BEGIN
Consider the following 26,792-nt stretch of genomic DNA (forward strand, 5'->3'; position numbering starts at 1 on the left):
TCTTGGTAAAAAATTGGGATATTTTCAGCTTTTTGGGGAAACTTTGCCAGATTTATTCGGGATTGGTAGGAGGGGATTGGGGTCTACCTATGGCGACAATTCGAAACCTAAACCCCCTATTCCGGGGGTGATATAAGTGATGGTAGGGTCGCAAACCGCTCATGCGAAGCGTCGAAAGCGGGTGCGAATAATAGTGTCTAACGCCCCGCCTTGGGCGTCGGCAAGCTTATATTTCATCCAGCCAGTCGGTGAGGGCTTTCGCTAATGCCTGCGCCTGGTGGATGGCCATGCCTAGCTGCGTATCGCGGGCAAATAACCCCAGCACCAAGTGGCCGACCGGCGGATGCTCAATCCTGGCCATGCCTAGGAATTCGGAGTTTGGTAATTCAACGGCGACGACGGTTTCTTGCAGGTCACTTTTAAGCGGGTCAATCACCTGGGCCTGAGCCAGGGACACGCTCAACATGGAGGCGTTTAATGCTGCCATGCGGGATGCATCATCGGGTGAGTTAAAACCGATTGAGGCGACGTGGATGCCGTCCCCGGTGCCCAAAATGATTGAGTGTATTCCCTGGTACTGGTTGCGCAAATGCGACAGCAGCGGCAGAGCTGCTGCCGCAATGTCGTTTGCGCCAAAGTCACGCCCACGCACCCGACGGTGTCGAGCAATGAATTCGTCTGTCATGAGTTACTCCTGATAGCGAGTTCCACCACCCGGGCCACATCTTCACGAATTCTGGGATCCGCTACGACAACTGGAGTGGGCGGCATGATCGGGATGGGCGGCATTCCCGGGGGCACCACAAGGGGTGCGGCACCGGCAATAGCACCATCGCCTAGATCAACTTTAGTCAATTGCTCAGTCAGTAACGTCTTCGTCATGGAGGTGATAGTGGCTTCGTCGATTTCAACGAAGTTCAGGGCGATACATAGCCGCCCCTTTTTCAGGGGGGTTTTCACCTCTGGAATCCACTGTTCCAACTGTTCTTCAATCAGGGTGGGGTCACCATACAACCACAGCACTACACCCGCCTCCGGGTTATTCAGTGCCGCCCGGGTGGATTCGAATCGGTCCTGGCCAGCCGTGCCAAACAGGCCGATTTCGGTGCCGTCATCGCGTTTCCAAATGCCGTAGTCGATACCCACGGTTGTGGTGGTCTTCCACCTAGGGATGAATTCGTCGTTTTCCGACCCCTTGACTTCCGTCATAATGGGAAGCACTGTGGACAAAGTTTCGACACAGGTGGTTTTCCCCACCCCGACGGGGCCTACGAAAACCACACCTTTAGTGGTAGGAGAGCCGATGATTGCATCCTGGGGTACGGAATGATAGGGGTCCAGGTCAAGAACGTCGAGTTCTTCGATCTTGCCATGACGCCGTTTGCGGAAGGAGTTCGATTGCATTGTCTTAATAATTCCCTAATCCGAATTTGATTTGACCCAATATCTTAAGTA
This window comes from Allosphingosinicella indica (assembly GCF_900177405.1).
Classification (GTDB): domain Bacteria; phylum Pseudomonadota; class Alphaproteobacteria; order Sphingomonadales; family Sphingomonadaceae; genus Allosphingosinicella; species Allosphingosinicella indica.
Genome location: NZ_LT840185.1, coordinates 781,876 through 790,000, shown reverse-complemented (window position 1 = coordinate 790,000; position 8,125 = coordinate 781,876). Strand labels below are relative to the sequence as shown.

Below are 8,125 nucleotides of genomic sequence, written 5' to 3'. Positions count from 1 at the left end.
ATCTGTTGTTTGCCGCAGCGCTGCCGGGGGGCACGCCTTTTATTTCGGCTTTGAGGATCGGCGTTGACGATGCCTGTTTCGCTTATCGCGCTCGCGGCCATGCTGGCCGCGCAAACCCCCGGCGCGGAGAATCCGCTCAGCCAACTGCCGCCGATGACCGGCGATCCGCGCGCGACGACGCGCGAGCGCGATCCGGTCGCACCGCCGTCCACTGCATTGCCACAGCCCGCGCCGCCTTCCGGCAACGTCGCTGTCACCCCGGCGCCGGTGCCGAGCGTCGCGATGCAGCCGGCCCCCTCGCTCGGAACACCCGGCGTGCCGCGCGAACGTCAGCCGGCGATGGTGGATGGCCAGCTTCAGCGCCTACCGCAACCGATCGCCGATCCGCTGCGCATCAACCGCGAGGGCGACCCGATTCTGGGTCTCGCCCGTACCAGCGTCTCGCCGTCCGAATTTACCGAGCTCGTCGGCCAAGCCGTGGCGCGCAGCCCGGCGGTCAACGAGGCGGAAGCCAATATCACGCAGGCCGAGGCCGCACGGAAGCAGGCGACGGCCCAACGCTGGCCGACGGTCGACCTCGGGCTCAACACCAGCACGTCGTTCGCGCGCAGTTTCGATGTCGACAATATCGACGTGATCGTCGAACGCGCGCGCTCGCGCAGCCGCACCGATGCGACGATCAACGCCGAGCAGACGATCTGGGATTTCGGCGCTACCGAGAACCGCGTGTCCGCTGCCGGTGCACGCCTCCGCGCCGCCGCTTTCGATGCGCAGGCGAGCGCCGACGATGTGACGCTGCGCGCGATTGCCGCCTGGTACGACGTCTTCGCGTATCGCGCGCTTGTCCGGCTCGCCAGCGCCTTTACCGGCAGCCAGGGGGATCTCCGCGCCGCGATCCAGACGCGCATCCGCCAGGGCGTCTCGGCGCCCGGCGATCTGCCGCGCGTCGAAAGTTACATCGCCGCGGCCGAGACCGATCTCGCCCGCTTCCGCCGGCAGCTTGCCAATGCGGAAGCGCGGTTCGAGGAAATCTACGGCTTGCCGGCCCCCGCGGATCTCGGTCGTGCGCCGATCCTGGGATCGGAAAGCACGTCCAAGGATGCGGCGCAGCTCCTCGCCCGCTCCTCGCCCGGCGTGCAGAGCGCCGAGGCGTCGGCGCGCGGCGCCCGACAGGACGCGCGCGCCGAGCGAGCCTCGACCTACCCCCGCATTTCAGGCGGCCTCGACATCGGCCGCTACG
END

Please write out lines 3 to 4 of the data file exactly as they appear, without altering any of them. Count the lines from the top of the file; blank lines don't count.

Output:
This window comes from Allosphingosinicella indica (assembly GCF_900177405.1).
Classification (GTDB): domain Bacteria; phylum Pseudomonadota; class Alphaproteobacteria; order Sphingomonadales; family Sphingomonadaceae; genus Allosphingosinicella; species Allosphingosinicella indica.